Crowds roar GB stars to gold and world records in the Velodrome and the pool
Friday 31 August 2012
One might expect having no arms to be an insurmountable disadvantage in a backstroke swimming race against opponents that do have them. Not so.
London had its first taste of Paralympic competition yesterday, and it proved a compelling appetiser of what is to follow in the next 10 days.
The roar in the Aquatics Centre was never louder than when Chinese swimmers Zheng Tao and Lu Dong had won the men's and women's 100-metre S6 backstroke golds in world record times.
It is a category for people who, be it through missing limbs, achondroplasia (dwarfism) or various other conditions, find it difficult to maintain a consistent direction of travel through the water. But Tao and Dong seemed to have no difficulty whatsoever, despite their missing arms, butterfly leg-kicking down the pool before banging their heads straight on to the finishing pad to both break the world records.
Britain's Jonathan Fox claimed our first swimming gold last night, having earlier broken the world record in his men's S7 100m backstroke heat, while Hannah Russell, a 16-year-old debutante from Chertsey in Surrey set a new world best in the S12 400m freestyle swimming before claiming silver in the final.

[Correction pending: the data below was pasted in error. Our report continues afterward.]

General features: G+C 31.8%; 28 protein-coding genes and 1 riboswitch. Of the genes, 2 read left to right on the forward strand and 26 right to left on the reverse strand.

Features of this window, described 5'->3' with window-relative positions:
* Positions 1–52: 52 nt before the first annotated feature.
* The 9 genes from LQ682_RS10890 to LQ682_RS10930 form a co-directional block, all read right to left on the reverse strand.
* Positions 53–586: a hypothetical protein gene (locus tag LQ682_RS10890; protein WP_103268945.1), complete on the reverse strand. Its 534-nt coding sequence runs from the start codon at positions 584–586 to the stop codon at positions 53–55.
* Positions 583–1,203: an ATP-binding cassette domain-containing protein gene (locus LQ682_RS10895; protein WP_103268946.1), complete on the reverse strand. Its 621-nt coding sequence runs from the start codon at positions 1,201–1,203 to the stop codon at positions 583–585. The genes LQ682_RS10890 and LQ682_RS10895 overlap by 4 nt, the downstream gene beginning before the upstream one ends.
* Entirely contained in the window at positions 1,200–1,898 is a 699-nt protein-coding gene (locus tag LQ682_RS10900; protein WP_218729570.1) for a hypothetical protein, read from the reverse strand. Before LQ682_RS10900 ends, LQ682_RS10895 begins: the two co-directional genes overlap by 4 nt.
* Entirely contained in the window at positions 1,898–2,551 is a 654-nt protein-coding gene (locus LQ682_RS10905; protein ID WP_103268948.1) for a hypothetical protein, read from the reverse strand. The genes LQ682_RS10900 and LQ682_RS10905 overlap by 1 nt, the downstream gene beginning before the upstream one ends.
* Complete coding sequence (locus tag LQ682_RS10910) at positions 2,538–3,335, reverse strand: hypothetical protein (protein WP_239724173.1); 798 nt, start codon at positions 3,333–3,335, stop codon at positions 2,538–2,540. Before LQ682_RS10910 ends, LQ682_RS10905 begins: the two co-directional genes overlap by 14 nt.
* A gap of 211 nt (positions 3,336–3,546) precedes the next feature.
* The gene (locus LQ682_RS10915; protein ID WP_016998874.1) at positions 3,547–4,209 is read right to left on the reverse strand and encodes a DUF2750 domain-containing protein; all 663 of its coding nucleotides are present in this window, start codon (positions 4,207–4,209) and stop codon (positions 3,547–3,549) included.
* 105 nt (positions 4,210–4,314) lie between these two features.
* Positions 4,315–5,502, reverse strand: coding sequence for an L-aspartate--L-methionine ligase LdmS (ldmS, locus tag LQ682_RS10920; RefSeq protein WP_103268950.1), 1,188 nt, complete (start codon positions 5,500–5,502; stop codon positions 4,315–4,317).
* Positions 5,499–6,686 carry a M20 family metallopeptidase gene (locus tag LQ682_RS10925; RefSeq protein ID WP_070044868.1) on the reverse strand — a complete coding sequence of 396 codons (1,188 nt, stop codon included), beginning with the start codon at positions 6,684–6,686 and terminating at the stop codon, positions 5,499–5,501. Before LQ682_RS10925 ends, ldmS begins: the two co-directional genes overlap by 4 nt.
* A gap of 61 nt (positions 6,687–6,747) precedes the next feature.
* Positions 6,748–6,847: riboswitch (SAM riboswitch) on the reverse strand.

Russell, whose visual impairment means that all she can make out are the flags above the pool and the markings at the bottom, described the moment as "a dream come true".
The first British gold of the day was won by cyclist Sarah Storey who, 20 years after claiming her first Paralympic medal as a swimmer in Barcelona, smashed the 3,000m pursuit world record in the heats.
Storey was herself beaten to the title of first British medallist of these Paralympic Games by her cycling team-mate Mark Colbourne, who claimed silver in the 1km time trial having been roared all the way round a velodrome every bit as packed as when Hoy, Pendleton and the rest were riding round it not so long ago.
Colborne's first British medal came later in the day than many had expected. Di Coates, competing in her eighth games in the 10m rifle shooting competition, has won three gold medals, a silver and a bronze before now, but yesterday finished in ninth place in qualifying, just missing out on a place in the final."It's a disappointment," the 58-year-old said. "I was trying to keep it together, but it just didn't work for me today."
Meanwhile, there was shock at the Excel Centre, where visually impaired judo world champion Ben Quilter lost his first round match, but came back to win bronze in the repechage.
The wheelchair basketball competitions began at the North Greenwich Arena. Great Britain's women were heavily beaten by the Netherlands, but the bigger shock for the audience, at least, was the sheer number of times the players were knocked over and clean out of their seats.
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